Watching the watchers watching what we watch
EU Observer reports that the European Court of Justice has given the European Commission the all clear to go fishing in journalists files whenever it likes, according to the European Federation of Journalists (EFJ).
According to EFJ secretary general, Adrian White, the courts recent (April 19) decision to quash an appeal by Hans-Martin Tillack, the former Brussels correspondent of Stern magazine, could turn off potential sources and whistle-blowers from acting on their conscience for fear of discovery and reprisal.
Tillack had appealed against an earlier ruling absolving the European Commission´s anti-fraud office, OLAF, from inciting the Belgian police to raid the reporter´s flat last March. The appeal also asked the European Court of Justice to block OLAF from seizing over a thousand pages of documents and thousands of emails seized in the raid.
According to Tillack, OLAF provoke the raid by telling the Belgian police (dishonestly) that he had bribed officials and was planning to flee to the US. No charges have been brought against Tillack to date.
The EFJ is pushing for a Europe-wide freedom of information law that would give journalists´sources and whistle-blowers a funadamental right to confidentiality.
The European Commission has not taken up the proposal although Belgium did tighten up laws protecting its journalists late last year.
Refused Classification reports that Herschell Gordon Lewis The Gore Gore Girls has been banned (okay, refused classification - same difference) in Australia.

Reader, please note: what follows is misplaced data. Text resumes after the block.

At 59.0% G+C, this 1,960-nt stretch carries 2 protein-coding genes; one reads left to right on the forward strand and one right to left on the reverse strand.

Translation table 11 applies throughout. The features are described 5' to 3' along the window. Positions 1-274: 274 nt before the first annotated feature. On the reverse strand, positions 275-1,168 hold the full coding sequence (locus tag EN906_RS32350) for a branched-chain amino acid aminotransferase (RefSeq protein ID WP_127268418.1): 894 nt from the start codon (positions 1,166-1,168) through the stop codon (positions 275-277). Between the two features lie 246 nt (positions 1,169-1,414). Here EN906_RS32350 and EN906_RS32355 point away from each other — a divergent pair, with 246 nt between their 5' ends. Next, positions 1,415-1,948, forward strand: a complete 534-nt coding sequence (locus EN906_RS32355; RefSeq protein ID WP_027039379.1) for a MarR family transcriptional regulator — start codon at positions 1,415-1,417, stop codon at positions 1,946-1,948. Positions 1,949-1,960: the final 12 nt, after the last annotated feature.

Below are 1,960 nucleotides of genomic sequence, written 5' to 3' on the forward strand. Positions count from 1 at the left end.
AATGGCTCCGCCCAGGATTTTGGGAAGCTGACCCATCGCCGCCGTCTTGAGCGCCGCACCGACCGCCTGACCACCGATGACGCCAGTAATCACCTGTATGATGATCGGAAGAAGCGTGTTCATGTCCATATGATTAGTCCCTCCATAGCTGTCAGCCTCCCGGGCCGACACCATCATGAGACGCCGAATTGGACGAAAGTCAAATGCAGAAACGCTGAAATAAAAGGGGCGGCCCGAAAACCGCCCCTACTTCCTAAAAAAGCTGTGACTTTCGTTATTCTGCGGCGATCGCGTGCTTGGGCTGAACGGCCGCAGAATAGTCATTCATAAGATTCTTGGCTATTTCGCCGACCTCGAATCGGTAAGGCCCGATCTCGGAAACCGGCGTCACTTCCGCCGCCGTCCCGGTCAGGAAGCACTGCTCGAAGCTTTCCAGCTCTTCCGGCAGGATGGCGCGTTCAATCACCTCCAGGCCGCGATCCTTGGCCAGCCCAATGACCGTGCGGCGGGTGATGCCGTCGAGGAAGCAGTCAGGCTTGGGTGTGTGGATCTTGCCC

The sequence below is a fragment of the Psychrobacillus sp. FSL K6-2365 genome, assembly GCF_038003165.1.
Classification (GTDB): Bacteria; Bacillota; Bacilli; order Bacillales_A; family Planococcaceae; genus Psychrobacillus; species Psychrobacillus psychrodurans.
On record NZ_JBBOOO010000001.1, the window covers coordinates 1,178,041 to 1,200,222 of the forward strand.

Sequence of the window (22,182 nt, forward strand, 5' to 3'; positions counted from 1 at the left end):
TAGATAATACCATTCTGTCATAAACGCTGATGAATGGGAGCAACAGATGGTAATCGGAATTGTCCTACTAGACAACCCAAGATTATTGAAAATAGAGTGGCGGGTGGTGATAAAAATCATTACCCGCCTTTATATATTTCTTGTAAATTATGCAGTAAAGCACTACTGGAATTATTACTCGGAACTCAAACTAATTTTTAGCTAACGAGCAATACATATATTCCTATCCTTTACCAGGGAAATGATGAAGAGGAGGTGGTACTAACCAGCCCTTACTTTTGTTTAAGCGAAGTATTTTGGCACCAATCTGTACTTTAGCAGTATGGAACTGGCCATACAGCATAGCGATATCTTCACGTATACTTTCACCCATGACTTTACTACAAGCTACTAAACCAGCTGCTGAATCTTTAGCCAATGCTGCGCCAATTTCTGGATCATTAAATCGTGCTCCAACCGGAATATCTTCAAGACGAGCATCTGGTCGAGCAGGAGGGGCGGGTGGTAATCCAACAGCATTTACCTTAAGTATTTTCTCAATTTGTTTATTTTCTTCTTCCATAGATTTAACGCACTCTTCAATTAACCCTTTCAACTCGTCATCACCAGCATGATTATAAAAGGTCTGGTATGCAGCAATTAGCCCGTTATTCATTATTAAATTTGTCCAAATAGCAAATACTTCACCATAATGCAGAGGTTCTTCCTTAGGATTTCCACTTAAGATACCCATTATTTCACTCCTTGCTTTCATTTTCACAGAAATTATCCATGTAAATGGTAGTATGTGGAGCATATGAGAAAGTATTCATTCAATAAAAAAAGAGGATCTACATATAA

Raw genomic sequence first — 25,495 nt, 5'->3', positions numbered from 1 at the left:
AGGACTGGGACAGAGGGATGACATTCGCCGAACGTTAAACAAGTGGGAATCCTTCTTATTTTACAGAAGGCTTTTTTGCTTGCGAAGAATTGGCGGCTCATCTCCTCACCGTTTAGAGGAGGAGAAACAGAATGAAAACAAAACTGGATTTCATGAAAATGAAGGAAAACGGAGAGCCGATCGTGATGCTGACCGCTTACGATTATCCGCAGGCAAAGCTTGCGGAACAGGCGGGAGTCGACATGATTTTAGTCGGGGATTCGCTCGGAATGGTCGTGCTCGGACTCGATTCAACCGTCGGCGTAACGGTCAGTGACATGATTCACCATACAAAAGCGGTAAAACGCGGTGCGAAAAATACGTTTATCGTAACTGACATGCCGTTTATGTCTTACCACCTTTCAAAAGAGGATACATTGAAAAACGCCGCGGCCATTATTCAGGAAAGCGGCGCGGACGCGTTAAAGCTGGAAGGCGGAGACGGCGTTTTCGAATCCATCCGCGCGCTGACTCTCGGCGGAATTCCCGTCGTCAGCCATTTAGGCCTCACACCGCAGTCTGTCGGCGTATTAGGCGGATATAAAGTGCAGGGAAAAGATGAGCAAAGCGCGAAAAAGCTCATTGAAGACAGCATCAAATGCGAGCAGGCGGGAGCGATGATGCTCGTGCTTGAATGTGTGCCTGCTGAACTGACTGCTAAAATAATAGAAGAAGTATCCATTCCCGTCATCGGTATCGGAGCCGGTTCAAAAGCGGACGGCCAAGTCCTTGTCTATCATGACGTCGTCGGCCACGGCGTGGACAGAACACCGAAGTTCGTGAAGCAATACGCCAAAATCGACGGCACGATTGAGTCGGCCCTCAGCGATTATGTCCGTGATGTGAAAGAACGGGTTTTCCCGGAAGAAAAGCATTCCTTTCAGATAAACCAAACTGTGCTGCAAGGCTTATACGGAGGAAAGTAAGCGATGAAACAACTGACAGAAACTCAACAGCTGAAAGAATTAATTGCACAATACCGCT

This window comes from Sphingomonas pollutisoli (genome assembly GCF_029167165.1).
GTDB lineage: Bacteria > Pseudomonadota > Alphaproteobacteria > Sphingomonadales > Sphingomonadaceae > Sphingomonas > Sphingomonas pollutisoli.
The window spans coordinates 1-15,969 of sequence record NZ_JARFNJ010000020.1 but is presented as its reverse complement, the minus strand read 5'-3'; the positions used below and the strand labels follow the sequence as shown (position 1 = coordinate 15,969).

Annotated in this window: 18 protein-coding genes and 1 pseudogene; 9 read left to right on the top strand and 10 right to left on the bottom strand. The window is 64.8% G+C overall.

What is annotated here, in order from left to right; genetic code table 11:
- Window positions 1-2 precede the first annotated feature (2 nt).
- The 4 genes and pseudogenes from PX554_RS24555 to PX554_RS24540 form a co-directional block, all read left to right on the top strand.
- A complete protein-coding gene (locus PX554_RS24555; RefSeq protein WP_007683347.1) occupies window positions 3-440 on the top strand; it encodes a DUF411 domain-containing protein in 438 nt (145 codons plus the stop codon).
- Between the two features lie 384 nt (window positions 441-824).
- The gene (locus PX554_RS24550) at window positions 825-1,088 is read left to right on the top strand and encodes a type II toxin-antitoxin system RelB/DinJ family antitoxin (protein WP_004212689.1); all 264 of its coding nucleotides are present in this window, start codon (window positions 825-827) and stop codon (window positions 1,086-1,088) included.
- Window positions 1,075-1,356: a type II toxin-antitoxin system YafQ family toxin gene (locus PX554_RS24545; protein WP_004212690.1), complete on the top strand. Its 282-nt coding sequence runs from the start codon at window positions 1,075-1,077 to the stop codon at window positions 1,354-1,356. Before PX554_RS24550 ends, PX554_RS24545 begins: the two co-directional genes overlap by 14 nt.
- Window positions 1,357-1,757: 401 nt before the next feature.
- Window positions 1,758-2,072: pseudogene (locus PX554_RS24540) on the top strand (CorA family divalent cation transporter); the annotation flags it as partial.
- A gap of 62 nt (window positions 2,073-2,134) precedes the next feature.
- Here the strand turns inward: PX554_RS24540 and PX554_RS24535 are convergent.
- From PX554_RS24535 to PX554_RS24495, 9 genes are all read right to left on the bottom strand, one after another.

Private Eye has picked up the story of the offensive cartoon (left) that highlighted the gaping holes in Turkeys defence of free speech.
After Turkish satirical magazine Penguen ran a cartoon portraying Erdogan as a cat, the catoonist, Musa Kart, was taken to court and fined 5000 lira (£1700). The case drew attention to Turkeys recently drawn up (and much praised) criminal code that contain clauses that prohibit journalists from insulting the state, not to mention numerous other vague phrases that over zealous prosecutors can seize upon.
The shabby treatment of Musa Kart provoked strong reactionamong other Turkish cartoonists and Erdogan has now been portrayed as everything from a lion to a giraffe. More lawsuits are pending and Penguen faces a fine of more than 40,000 lira (£8,500) that could force closure
The Federation of Cartoonists Organisations (FECO) reports on the same story with a bit more background. The article goes on to point out that the legal actions against Kart and Penguen are not the only attacks on press freedoms by the thin-skinned champion of free speech.
In 2004, Hilal Incesu, a caricaturist at the Ulkede Ozgur Gundem newspaper, commented on the Prime Minister suing the Daily Evrensel newspaper for a caricature, and the € 6000 compensation fine imposed. Incesu received a suspended 50-month prison sentence for this. Musa Kart subsequently drew this incident in his caricature corner called, Above the Boot, in the Cumhuriyet (Republic) newspaper. In Karts caricature, a stick man, representing the prime minister, speaks into the microphone of a reporter: Yes, lets join the EU for personal rights and freedoms. However, I will not let my charisma be damaged! Incesu is an old hand at court appearances - at one time he had dozens of lawsuits against him. Other cartoonists feeling the back of Erdogans hand include Selvi, also of Evrensel. He drew the Prime Minister as a horse being led by one of his advisers. Mr Selvi was also convicted and fined.